Amnesty International has profiled five human rights defenders from across the Pacific to highlight their critical work and the immense challenges they face every day. These profiles were being launched today in Suva, Fiji.
This discussion must lead to quick and concrete action: it’s time for Pacific governments to realise that human rights defenders are striving to improve their countries, not undermine them.Roshika Deo, Pacific Researcher at Amnesty International
“By researching and promoting these powerful stories, we want to create space for an urgent discussion of what it means to be a human rights defender in the Pacific,” said Roshika Deo, Amnesty International’s Pacific Researcher. “And this discussion must lead to quick and concrete action: it’s time for Pacific governments to realise that human rights defenders are striving to improve their countries, not undermine them. Governments must demonstrate their commitment to protect and promote the rights of everyone who defends human rights.”
The five human rights defenders profiled are Camari Serau, a LGBTI and women’s rights activist from Fiji; Anaweta Vukaloto an environmental activist from Fiji; Cressida Kuala a women’s rights and environmental activist from Papua New Guinea; Emmanuel Peni a LGBTI and environmental activist from Papua New Guinea; and Cruella Oshtara a LGBTI activist from Tonga.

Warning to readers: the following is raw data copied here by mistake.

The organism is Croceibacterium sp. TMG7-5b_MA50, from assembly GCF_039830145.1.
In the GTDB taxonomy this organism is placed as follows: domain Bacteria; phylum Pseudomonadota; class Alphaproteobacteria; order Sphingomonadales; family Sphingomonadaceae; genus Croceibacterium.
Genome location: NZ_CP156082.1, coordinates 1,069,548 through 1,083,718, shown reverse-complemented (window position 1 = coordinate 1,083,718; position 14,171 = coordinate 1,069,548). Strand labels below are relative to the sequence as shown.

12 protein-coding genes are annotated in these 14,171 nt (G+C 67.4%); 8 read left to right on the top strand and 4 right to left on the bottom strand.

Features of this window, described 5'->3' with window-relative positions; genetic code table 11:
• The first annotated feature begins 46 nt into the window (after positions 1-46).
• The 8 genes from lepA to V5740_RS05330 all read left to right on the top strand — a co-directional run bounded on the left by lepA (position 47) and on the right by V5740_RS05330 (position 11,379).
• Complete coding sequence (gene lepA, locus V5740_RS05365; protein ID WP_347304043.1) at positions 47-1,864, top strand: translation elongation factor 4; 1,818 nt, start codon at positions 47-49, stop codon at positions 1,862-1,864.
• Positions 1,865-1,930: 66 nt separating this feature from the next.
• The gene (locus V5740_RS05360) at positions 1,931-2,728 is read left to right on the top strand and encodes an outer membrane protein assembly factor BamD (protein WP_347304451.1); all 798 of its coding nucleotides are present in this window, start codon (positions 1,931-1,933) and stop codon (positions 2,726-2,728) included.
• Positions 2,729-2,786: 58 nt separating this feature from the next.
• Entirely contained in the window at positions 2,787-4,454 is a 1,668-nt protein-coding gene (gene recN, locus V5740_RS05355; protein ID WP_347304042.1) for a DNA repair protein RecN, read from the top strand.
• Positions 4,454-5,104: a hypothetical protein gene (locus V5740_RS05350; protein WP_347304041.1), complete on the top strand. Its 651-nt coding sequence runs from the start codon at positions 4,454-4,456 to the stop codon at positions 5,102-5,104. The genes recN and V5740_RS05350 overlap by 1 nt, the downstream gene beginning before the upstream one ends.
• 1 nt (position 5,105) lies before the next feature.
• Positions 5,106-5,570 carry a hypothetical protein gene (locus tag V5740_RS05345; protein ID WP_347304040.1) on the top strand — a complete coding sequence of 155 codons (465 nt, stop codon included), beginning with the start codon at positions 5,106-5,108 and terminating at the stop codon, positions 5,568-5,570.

Across the Pacific region, human rights defenders regularly experience harassment and violence, threats from their community and their advocacy targets, and arrests by the authorities. In some countries, laws limit the work of human rights defenders by restricting their right to freedom of expression and peaceful assembly, states abuse legal provisions to prosecute them. In most of the region there are no laws that explicitly protect and promote the rights of human rights defenders. The lack of systematic data and documentation on the status of human rights defenders hinders advocacy on improving the status of human rights defenders – and raising the bar on human rights – in the region.
In Papua New Guinea, human rights defenders working on environmental rights and on women’s rights are particularly at risk. Women’s human rights defenders say they experience gender related violence directly linked to their human rights advocacy. In Fiji, violations of the right to freedom of expression, peaceful assembly and association are common among human rights defenders because of restrictive laws in this space. Tonga, on the other hand has a strong LGBTQI movement, however ‘leitis’ (trans women) experience stigma, hate speech and bullying.
As part of this launch, Amnesty International calls on the Pacific Islands Forum Secretariat to recognize the precarious status of human rights defenders in the region and to take steps to incorporate the protection and promotion of Human Rights Defenders in their meeting agendas.
“The governments of Fiji, Papua New Guinea and Tonga must also take immediate measures to adopt the principles in the UN Declaration on Human Rights Defenders, and guarantee the protection and promotion of rights of human rights defenders in accordance with the Declaration and other international human rights standards,” said Roshika Deo.